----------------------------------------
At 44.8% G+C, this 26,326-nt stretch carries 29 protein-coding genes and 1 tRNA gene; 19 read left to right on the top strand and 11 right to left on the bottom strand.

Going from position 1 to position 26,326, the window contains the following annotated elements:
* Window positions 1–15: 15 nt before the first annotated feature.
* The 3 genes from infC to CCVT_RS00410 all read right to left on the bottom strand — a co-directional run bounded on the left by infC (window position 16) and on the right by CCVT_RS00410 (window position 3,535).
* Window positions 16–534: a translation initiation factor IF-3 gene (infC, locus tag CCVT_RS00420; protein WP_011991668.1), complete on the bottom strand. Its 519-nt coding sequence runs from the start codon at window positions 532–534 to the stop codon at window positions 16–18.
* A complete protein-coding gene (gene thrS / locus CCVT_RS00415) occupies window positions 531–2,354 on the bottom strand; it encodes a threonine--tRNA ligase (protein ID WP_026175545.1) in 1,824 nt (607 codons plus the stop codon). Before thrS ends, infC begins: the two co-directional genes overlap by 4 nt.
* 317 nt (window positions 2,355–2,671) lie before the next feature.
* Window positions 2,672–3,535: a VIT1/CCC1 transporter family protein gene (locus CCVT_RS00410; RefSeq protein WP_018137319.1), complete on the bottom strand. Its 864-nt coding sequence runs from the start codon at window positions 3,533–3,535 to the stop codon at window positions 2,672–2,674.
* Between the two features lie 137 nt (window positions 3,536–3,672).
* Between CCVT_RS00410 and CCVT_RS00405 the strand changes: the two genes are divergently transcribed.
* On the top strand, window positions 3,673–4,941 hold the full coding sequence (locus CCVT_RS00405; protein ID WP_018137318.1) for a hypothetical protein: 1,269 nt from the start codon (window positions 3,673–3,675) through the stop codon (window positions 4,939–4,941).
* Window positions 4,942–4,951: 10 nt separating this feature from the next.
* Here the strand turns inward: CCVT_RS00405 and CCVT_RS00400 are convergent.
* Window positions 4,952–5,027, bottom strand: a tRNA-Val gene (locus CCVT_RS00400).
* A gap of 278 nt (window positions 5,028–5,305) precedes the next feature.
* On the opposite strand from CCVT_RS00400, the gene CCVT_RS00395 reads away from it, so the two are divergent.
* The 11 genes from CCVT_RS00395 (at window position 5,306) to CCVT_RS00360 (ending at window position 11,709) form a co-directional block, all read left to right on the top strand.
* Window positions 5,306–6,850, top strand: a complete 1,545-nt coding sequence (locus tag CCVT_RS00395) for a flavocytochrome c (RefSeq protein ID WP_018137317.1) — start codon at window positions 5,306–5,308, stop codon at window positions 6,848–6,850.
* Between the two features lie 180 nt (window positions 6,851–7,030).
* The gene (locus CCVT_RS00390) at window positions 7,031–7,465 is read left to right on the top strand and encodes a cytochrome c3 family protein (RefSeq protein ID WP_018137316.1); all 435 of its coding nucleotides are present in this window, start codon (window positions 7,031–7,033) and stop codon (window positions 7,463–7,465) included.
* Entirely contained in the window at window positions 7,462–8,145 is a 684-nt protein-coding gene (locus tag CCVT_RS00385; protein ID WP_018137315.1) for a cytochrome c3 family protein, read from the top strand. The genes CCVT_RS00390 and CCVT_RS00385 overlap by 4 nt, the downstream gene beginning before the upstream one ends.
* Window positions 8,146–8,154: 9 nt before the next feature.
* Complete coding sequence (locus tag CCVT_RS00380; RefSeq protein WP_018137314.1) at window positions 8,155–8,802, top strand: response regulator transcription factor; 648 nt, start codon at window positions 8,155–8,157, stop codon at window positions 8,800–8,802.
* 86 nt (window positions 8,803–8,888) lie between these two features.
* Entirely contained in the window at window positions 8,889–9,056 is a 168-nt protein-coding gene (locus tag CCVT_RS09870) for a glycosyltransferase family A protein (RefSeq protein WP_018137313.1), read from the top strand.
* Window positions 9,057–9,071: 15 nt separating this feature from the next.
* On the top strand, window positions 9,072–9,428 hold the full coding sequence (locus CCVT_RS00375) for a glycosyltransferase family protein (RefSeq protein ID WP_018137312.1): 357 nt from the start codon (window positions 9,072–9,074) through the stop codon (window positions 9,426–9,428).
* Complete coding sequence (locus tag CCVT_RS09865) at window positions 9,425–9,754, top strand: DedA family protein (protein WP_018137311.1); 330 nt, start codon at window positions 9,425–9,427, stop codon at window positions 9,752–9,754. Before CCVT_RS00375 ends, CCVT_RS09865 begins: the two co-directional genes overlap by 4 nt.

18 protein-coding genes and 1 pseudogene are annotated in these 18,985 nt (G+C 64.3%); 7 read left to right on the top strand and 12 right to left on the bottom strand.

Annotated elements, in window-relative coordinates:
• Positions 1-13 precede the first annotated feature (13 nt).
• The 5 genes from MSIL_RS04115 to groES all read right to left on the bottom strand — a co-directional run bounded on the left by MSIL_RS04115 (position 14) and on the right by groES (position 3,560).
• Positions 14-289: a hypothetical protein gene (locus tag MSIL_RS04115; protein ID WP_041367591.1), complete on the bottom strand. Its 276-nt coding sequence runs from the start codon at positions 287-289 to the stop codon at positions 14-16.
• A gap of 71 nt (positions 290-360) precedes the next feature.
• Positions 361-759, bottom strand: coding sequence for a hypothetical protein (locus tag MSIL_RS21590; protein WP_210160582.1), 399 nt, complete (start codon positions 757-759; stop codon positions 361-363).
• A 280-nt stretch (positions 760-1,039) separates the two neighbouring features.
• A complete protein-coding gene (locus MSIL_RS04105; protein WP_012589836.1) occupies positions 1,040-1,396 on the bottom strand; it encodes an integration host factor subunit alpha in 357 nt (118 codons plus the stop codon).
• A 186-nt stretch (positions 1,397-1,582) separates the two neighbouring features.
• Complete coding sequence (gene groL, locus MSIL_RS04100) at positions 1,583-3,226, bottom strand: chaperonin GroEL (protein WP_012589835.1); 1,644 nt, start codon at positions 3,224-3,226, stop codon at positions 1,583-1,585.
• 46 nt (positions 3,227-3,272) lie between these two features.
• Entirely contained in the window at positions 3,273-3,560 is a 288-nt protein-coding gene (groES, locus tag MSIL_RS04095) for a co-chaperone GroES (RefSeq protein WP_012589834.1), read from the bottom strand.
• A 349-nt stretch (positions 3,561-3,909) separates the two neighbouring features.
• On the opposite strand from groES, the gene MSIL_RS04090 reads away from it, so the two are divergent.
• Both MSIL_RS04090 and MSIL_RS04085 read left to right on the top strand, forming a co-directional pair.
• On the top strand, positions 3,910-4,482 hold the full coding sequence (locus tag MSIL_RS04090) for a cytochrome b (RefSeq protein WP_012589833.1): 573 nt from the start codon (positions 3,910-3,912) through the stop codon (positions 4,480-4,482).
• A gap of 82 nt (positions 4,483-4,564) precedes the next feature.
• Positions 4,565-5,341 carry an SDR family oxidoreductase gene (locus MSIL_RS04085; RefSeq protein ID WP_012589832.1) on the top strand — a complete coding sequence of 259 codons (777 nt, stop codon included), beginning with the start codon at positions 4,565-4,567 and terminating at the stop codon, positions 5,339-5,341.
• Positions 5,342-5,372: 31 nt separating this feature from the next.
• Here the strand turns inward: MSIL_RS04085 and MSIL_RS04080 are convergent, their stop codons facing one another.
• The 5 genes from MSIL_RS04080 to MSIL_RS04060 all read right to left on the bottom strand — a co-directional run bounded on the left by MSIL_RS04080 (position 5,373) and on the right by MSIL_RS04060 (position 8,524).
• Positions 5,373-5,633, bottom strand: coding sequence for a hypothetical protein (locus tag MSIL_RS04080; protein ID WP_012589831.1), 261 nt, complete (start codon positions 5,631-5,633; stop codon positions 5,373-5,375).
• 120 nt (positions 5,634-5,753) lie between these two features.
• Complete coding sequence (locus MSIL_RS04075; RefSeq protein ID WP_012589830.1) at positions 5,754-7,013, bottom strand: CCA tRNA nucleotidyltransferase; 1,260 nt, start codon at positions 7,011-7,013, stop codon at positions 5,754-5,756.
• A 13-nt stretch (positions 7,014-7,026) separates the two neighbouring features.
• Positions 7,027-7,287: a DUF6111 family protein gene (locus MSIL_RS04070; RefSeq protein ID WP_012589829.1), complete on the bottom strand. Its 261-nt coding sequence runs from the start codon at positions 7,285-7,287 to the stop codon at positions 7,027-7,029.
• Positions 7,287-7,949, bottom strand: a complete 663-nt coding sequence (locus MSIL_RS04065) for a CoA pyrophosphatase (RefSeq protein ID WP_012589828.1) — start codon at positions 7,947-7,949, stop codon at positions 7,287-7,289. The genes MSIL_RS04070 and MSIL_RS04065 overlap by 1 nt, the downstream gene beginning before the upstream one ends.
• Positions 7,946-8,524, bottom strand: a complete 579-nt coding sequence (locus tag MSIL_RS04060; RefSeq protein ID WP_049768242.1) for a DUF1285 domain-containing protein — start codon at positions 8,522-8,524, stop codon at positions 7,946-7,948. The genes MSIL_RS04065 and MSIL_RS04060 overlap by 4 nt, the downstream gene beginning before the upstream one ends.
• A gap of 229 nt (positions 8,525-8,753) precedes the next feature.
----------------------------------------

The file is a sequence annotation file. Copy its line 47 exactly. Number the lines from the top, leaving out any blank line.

• Positions 4,565-5,341 carry an SDR family oxidoreductase gene (locus MSIL_RS04085; RefSeq protein ID WP_012589832.1) on the top strand — a complete coding sequence of 259 codons (777 nt, stop codon included), beginning with the start codon at positions 4,565-4,567 and terminating at the stop codon, positions 5,339-5,341.